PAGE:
Scientists have devised a new marker which could help to detect pancreatic cancer earlier.
Using a new light-scattering technique, the team of US researchers found evidence that pancreatic cancer causes subtle changes to the small intestine during its early stages.
The technique produces an 'optic fingerprint' from the altered tissue and then enhances the data to make diagnosis easier.
Scientists heralded the discovery as an important breakthrough, given the disease's lack of manifest symptoms.
Vadim Backman, co-author of the research, said: "We are excited about this technology because it enables sensing subtle changes in tissue that otherwise are undetectable by conventional microscopic examination."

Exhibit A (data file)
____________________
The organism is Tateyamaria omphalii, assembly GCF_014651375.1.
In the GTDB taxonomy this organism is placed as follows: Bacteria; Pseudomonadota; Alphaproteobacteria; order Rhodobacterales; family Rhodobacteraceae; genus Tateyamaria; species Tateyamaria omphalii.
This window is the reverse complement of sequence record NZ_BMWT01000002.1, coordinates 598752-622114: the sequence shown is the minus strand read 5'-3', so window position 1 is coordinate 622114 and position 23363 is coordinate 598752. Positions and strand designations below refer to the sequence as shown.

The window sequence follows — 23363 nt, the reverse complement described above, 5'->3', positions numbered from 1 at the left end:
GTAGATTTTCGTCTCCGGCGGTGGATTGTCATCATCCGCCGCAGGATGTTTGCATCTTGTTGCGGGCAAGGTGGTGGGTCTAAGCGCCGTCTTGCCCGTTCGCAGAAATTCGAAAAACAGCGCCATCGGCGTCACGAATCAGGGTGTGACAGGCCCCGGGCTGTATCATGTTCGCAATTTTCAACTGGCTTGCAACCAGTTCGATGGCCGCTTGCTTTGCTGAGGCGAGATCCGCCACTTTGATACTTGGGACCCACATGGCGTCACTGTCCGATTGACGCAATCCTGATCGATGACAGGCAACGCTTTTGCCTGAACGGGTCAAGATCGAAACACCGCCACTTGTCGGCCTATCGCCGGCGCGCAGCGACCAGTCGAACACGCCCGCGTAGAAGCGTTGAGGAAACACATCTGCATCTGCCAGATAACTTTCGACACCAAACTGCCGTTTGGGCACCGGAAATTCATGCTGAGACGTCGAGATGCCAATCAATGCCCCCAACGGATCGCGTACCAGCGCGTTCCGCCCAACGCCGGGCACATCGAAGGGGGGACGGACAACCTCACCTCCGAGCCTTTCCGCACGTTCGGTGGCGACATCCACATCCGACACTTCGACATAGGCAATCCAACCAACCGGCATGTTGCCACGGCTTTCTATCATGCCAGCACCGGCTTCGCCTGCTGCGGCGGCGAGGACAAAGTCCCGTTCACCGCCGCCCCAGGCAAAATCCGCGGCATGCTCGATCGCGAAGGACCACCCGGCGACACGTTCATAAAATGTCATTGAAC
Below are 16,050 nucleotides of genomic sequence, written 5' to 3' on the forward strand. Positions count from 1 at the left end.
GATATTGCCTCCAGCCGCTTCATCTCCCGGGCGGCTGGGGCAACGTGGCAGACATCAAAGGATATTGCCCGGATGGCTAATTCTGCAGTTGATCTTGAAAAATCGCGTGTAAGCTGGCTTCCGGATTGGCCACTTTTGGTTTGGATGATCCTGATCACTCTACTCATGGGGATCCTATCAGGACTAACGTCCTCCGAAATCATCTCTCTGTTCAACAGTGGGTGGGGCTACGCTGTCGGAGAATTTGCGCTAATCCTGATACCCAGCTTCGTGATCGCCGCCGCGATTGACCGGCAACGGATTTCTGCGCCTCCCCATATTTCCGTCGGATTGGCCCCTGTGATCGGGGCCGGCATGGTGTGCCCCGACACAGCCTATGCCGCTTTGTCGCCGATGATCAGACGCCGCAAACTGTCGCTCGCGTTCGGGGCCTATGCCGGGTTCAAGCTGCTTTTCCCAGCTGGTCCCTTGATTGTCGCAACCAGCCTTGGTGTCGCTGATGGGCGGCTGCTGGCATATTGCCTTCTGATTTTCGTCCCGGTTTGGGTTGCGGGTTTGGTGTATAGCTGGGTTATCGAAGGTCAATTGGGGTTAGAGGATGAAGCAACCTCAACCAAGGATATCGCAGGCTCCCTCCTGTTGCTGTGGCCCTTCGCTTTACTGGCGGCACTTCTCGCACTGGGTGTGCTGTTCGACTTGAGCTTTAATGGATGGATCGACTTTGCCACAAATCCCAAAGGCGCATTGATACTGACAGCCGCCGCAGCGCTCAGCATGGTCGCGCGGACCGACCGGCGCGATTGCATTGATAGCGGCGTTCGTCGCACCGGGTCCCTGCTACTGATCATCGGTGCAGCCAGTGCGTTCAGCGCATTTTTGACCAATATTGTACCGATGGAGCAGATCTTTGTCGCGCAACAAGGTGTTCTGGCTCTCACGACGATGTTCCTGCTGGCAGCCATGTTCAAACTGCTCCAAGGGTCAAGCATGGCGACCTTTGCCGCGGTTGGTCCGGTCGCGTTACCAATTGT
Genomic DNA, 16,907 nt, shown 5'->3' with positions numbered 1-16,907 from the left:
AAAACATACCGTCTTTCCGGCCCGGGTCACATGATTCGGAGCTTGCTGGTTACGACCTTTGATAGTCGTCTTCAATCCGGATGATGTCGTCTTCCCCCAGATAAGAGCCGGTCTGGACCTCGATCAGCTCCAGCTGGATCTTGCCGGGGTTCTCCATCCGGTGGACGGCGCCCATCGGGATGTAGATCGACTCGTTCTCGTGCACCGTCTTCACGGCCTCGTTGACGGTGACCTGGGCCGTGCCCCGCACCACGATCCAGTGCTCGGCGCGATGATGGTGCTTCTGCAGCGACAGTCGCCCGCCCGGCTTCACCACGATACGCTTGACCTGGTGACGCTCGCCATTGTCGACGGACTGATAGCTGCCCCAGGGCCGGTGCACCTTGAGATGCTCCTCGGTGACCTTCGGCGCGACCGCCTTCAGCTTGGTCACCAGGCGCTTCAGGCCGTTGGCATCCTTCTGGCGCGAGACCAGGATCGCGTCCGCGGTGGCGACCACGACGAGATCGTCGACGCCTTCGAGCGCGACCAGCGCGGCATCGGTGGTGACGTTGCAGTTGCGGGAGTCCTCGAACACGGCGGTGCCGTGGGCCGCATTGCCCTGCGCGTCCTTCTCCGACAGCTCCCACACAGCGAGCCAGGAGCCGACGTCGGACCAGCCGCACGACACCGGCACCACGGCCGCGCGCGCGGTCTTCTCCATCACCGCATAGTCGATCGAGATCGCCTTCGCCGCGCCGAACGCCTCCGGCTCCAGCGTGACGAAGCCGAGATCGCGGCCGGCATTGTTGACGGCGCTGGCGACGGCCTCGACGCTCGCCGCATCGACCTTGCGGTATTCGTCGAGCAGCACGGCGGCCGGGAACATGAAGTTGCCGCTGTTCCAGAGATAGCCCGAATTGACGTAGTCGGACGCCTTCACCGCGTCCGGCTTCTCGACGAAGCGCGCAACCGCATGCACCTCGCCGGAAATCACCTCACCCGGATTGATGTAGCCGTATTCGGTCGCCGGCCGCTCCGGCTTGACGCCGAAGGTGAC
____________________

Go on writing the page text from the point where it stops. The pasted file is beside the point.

The pancreas can become dangerously inflamed if examined directly, so it is not possible to routinely inspect high-risk patients using traditional methods.
This study extracted tissue from an area adjacent to the pancreas, which substantially reduced the risk of inflammation and other complications.
Cancer of the pancreas is most common among people in middle and old age. Some 63 per cent of cases diagnosed are in those aged over 70.